In fact, there is no doubt that Macau is larger and more dynamic than it ever was. Since the richness created by the development is not evenly distributed, this also means that life is more expensive for a part of the population, with the rents sky rocketing and the supermarket prices equivalent to those of European capitals. Many people have a difficult time meeting their financial demands. When I arrived here many Macanese told me nostalgic tales of the old ‘man man’ Macau, where everything went slowly, life was lazy and pleasing, and everybody met casually in ‘san malou’. Macau reassembled a Portuguese village, with the omnipresent churches and priests. It was parochial.
With Stanley Ho’s influence and the recent influx of money and casinos, Macau has definitely stopped being that village, despite that idea still clings to some people’s minds when talking about it. An American architect told me that when he informed his New York friends he was coming to Macau, they shrugged their shoulders and told him:
- You are going to Macau? But there’s nothing there.
Our neighbours in Hong Kong also used to think like this. They had a strong sense of superiority towards Macau, which they considered a backward place - full of uneducated people. Now many of them say that the life in Hong Kong has become almost unbearable and they are looking for jobs in Macau (I know some cases like this) where “everything is more cosy and relaxed.” I admit that this can be only a visitors impression, easily diluted with time, and I get the same feeling - that I would enjoy living there - when I visit cities like Hong Kong or Singapore. But it’s not only the average income residents that complain about Hong Kong. According to some reports, there are even CEO’s of top companies that refuse to work there because of the high pollution levels. They wisely think that nothing pays for the risk of cancer. This is only to see where the frantic “development” (only quantitatively measured by percentage of growth) can lead a city or a country…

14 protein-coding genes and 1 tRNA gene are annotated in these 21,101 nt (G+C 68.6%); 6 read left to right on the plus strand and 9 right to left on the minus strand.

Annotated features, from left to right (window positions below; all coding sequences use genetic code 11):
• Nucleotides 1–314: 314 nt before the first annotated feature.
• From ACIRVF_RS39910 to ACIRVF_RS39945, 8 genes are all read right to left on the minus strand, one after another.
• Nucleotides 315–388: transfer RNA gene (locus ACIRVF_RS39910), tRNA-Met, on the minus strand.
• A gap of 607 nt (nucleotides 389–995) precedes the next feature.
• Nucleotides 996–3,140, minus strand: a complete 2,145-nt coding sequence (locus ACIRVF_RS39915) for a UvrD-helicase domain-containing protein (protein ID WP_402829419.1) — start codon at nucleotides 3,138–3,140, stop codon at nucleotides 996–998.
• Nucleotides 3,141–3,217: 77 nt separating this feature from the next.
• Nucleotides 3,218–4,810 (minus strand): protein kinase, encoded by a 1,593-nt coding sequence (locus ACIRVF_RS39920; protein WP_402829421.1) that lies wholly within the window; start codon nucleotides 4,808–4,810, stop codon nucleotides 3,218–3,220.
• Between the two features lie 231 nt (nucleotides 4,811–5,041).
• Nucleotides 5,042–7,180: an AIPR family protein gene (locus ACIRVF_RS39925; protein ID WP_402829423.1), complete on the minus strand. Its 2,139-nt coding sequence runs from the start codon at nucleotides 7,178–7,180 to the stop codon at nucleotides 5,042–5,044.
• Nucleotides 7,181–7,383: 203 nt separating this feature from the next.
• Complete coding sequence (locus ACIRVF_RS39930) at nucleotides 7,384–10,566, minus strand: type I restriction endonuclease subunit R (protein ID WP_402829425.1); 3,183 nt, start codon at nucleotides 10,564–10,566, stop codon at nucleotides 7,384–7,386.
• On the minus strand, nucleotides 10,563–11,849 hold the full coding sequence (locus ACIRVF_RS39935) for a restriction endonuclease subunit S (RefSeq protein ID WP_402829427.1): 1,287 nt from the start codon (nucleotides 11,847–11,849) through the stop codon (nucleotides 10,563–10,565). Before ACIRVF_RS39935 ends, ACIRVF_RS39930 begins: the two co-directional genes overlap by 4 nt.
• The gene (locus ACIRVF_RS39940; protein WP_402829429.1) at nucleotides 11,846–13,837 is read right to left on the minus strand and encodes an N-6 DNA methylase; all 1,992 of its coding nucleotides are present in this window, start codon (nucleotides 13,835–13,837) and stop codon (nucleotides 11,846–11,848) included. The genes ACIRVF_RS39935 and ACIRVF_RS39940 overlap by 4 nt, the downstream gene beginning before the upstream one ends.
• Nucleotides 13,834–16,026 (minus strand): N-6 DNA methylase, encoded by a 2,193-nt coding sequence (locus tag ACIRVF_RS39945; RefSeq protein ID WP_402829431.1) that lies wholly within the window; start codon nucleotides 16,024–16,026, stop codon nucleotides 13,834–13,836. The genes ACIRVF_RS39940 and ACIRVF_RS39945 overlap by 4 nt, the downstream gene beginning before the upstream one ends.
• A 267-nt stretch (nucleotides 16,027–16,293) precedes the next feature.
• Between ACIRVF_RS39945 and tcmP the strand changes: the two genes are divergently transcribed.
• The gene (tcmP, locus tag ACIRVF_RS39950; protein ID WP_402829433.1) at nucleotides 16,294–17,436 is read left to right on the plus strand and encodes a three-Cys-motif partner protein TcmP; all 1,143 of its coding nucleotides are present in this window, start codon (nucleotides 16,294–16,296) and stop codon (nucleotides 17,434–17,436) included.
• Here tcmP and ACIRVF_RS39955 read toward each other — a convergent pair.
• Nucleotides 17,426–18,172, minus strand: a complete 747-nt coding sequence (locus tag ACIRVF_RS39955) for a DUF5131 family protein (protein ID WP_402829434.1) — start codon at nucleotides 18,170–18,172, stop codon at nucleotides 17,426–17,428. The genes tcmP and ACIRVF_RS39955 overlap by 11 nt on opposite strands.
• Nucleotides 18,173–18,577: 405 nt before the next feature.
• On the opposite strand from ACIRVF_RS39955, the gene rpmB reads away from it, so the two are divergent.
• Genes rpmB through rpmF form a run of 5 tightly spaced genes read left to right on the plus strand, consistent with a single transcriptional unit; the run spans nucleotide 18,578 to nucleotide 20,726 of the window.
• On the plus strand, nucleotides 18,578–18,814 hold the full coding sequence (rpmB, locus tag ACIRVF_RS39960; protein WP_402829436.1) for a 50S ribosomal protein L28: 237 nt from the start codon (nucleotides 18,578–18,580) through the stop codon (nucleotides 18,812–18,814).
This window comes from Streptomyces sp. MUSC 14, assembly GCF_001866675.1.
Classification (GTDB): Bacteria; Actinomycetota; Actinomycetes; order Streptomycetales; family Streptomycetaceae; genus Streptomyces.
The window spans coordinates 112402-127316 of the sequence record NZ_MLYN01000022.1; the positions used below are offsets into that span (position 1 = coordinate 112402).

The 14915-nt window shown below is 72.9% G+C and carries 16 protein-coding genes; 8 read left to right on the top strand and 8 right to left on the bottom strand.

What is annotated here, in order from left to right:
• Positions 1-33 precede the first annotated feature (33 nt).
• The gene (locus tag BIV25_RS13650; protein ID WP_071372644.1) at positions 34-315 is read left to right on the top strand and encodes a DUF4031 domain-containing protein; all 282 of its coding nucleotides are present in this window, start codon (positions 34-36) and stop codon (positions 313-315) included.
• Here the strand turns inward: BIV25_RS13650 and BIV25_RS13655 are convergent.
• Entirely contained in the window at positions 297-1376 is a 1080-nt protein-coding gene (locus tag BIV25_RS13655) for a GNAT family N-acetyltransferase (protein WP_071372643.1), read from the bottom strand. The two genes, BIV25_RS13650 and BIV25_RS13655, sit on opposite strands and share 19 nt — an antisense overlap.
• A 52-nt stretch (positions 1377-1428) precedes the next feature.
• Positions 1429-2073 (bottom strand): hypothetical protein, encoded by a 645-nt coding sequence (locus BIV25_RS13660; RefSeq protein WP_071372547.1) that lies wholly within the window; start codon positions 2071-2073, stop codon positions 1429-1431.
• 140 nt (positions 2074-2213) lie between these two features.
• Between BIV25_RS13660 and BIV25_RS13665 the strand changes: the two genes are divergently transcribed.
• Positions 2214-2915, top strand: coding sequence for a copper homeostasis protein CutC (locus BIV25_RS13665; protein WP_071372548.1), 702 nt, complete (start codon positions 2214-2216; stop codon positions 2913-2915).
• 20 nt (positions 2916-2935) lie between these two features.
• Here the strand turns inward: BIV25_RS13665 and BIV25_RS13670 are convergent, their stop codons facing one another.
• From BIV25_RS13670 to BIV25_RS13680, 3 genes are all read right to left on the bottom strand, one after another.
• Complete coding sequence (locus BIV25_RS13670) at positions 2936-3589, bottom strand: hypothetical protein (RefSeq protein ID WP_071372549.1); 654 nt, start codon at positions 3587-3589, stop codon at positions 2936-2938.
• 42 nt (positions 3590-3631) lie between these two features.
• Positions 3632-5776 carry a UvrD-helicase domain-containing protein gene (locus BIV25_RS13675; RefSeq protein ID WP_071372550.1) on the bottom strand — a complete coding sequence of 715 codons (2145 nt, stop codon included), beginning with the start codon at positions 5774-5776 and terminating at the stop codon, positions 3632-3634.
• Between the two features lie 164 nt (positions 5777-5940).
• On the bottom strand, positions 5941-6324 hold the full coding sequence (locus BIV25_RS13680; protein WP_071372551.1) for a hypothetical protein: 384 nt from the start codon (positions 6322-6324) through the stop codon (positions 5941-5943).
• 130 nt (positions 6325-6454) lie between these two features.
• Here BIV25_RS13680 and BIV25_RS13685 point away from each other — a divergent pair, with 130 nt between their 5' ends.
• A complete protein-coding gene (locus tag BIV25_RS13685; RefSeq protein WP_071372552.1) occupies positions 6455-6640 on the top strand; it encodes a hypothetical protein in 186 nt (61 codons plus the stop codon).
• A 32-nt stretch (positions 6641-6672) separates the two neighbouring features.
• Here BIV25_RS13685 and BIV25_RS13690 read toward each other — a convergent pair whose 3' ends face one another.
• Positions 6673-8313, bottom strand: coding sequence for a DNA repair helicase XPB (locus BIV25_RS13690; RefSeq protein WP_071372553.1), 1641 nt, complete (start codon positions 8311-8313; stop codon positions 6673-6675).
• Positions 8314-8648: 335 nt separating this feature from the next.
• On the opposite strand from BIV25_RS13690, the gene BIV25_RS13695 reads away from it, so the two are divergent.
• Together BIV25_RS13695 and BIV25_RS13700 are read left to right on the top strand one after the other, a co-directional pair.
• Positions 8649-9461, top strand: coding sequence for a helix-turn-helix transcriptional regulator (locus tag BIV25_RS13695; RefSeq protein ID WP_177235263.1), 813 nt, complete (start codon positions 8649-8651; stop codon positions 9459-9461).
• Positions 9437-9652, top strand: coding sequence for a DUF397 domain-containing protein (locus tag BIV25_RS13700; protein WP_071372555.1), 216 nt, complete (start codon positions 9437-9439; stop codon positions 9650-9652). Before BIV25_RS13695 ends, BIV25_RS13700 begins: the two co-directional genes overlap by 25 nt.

With the idea of Macau’s emptiness left for those who don’t know it’s MSAR ‘upgrade’, there’s another deceitful idea that’s been making its way into the minds of those who never experienced Macau and are stranded in their stuck crisis European countries. This is the idea that outsiders can get rich here - easily and rapidly. It’s this idea that drives middle-aged Europeans with well-organized but disrupted lives to suddenly be interested in Macau. It’s a mistake, unless you are a damn good poker player.
(Published in MDT)

Etiquetas: ,


E mais, que isto é das coisas mais brihantes da lírica portuguesa dos últimos anos largos:

Etiquetas: ,


ISTO tem swing;

e isto também


Em Macau: Em Lisboa:
This is a Flickr badge showing public photos and videos from BARBOSA BRIOSA. Make your own badge here.
Bookmark and Share